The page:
Animals that Glow

Glofish  You may have seen glofish at the pet store and wondered what made them so bright.

In 2008 the Nobel Prize in Chemistry was awarded to three scientists who isolated green fluorescent protein (GFP) originally discovered in jellyfish.  GFP is now used to study previously invisible processes like the development of nerve cells. A Harvard team working with mice invented “brainbows” using three different colors of GFP to show the neurons of a mouse’s brain.

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“Brainbow” Credit: Photograph courtesy Livet, et al

Scientists at the Yerkes National Primate Researh Center used GFP to study the DNA defect that causes Huntington’s disease experimenting with Rhesus macaque monkeys.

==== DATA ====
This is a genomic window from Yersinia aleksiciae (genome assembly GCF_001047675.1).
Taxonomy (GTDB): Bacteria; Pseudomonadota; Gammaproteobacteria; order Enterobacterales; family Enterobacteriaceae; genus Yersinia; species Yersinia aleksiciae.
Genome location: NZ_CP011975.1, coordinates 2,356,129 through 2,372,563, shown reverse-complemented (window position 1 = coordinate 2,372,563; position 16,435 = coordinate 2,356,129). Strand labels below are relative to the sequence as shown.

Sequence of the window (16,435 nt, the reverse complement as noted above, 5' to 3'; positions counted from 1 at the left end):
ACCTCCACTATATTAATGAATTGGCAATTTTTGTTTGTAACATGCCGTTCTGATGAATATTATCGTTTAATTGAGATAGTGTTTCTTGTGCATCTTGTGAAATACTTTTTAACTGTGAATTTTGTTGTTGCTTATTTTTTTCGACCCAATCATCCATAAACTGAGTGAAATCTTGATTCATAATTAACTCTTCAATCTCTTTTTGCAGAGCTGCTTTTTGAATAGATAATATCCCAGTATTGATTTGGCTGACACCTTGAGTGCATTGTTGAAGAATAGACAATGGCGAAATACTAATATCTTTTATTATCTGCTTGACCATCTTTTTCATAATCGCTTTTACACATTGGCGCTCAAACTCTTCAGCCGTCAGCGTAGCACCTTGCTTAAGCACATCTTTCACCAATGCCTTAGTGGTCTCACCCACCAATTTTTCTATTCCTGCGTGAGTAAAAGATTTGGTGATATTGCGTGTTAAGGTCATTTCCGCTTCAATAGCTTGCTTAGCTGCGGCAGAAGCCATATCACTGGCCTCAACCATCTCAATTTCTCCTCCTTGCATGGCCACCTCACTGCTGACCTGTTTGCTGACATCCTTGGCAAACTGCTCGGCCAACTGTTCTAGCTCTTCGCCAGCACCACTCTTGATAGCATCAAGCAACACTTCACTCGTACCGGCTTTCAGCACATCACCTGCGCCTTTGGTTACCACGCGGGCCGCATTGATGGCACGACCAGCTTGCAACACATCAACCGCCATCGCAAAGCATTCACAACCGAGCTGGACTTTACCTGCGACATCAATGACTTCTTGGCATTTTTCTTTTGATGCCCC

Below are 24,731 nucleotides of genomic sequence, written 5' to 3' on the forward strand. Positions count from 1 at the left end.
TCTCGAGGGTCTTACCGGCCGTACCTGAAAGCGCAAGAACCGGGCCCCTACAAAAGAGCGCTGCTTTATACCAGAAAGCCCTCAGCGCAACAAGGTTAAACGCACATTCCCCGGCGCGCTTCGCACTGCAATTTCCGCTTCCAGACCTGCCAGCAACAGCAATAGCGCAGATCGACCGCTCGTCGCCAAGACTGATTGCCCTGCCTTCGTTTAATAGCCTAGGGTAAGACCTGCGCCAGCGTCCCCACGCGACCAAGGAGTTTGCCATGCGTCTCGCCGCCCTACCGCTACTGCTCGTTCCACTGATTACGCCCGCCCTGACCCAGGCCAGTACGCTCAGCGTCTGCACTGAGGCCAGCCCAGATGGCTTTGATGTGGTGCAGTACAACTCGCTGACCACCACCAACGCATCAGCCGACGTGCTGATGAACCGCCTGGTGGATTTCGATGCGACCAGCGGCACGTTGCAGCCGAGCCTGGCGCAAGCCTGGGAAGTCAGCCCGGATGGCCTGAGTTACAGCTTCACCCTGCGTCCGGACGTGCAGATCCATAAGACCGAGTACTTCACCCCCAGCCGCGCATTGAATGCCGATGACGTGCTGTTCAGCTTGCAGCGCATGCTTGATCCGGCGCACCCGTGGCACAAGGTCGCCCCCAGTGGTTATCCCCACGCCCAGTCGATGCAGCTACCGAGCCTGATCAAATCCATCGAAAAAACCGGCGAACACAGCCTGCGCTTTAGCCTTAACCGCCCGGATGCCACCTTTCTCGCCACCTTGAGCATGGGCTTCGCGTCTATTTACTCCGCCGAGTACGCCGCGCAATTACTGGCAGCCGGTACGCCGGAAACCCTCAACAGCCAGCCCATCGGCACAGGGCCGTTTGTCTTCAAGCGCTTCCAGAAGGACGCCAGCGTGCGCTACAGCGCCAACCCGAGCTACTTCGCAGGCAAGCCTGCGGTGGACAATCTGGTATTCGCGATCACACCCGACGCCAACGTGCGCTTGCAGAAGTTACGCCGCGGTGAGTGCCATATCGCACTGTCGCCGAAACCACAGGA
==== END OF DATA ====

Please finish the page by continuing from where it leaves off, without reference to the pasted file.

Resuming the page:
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Glow monkey Photograph courtesy Anthony Chan, Emory University

Red fluorescent protein introduced into cloned DNA in cat eggs produced a Turkish Angora house cat that glowed under ultraviolent light.

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Cloned cat on left and normal cat on right.
Photograph by Choi Byung-kil/Yonhap via AP

Adding GFP to the DNA of cloned animals does not effect the animal’s health or behavior.  To see a video of the first American glow cat named Mr. Green Genes go to http://www.youtube.com/watch?v=PyKt7Rr5Y88

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